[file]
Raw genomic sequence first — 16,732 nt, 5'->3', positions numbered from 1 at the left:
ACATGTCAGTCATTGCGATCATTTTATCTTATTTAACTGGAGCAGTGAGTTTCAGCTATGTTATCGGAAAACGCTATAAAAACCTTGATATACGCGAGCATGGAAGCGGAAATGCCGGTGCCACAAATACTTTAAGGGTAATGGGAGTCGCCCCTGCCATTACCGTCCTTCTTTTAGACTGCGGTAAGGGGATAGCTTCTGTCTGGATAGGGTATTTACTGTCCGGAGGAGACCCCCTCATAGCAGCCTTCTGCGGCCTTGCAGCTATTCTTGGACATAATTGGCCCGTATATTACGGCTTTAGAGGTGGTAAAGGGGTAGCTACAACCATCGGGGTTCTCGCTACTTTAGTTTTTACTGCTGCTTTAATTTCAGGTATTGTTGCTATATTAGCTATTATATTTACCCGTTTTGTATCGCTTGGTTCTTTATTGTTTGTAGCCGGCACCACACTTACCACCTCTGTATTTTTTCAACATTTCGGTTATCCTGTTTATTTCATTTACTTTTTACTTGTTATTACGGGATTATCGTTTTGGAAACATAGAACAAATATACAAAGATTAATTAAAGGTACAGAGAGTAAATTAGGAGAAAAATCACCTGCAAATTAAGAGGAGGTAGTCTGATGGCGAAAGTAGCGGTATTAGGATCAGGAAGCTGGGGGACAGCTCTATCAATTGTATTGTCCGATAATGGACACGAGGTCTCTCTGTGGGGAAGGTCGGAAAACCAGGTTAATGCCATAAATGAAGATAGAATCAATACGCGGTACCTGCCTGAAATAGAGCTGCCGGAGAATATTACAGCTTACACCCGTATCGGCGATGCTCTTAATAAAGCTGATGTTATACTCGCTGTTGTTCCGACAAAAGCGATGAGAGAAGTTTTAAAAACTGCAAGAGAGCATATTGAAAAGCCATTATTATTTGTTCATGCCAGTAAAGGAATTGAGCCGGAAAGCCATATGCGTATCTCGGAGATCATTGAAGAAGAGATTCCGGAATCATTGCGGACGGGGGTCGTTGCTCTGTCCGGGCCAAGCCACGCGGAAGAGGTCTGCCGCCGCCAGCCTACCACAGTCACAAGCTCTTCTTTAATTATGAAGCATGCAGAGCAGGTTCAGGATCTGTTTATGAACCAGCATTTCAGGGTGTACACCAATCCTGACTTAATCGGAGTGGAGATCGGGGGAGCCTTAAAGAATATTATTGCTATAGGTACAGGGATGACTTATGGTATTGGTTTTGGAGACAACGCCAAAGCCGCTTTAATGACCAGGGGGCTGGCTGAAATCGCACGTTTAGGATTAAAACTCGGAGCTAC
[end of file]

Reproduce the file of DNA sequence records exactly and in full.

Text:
Raw genomic sequence first — 16,732 nt, 5'->3', positions numbered from 1 at the left:
ACATGTCAGTCATTGCGATCATTTTATCTTATTTAACTGGAGCAGTGAGTTTCAGCTATGTTATCGGAAAACGCTATAAAAACCTTGATATACGCGAGCATGGAAGCGGAAATGCCGGTGCCACAAATACTTTAAGGGTAATGGGAGTCGCCCCTGCCATTACCGTCCTTCTTTTAGACTGCGGTAAGGGGATAGCTTCTGTCTGGATAGGGTATTTACTGTCCGGAGGAGACCCCCTCATAGCAGCCTTCTGCGGCCTTGCAGCTATTCTTGGACATAATTGGCCCGTATATTACGGCTTTAGAGGTGGTAAAGGGGTAGCTACAACCATCGGGGTTCTCGCTACTTTAGTTTTTACTGCTGCTTTAATTTCAGGTATTGTTGCTATATTAGCTATTATATTTACCCGTTTTGTATCGCTTGGTTCTTTATTGTTTGTAGCCGGCACCACACTTACCACCTCTGTATTTTTTCAACATTTCGGTTATCCTGTTTATTTCATTTACTTTTTACTTGTTATTACGGGATTATCGTTTTGGAAACATAGAACAAATATACAAAGATTAATTAAAGGTACAGAGAGTAAATTAGGAGAAAAATCACCTGCAAATTAAGAGGAGGTAGTCTGATGGCGAAAGTAGCGGTATTAGGATCAGGAAGCTGGGGGACAGCTCTATCAATTGTATTGTCCGATAATGGACACGAGGTCTCTCTGTGGGGAAGGTCGGAAAACCAGGTTAATGCCATAAATGAAGATAGAATCAATACGCGGTACCTGCCTGAAATAGAGCTGCCGGAGAATATTACAGCTTACACCCGTATCGGCGATGCTCTTAATAAAGCTGATGTTATACTCGCTGTTGTTCCGACAAAAGCGATGAGAGAAGTTTTAAAAACTGCAAGAGAGCATATTGAAAAGCCATTATTATTTGTTCATGCCAGTAAAGGAATTGAGCCGGAAAGCCATATGCGTATCTCGGAGATCATTGAAGAAGAGATTCCGGAATCATTGCGGACGGGGGTCGTTGCTCTGTCCGGGCCAAGCCACGCGGAAGAGGTCTGCCGCCGCCAGCCTACCACAGTCACAAGCTCTTCTTTAATTATGAAGCATGCAGAGCAGGTTCAGGATCTGTTTATGAACCAGCATTTCAGGGTGTACACCAATCCTGACTTAATCGGAGTGGAGATCGGGGGAGCCTTAAAGAATATTATTGCTATAGGTACAGGGATGACTTATGGTATTGGTTTTGGAGACAACGCCAAAGCCGCTTTAATGACCAGGGGGCTGGCTGAAATCGCACGTTTAGGATTAAAACTCGGAGCTAC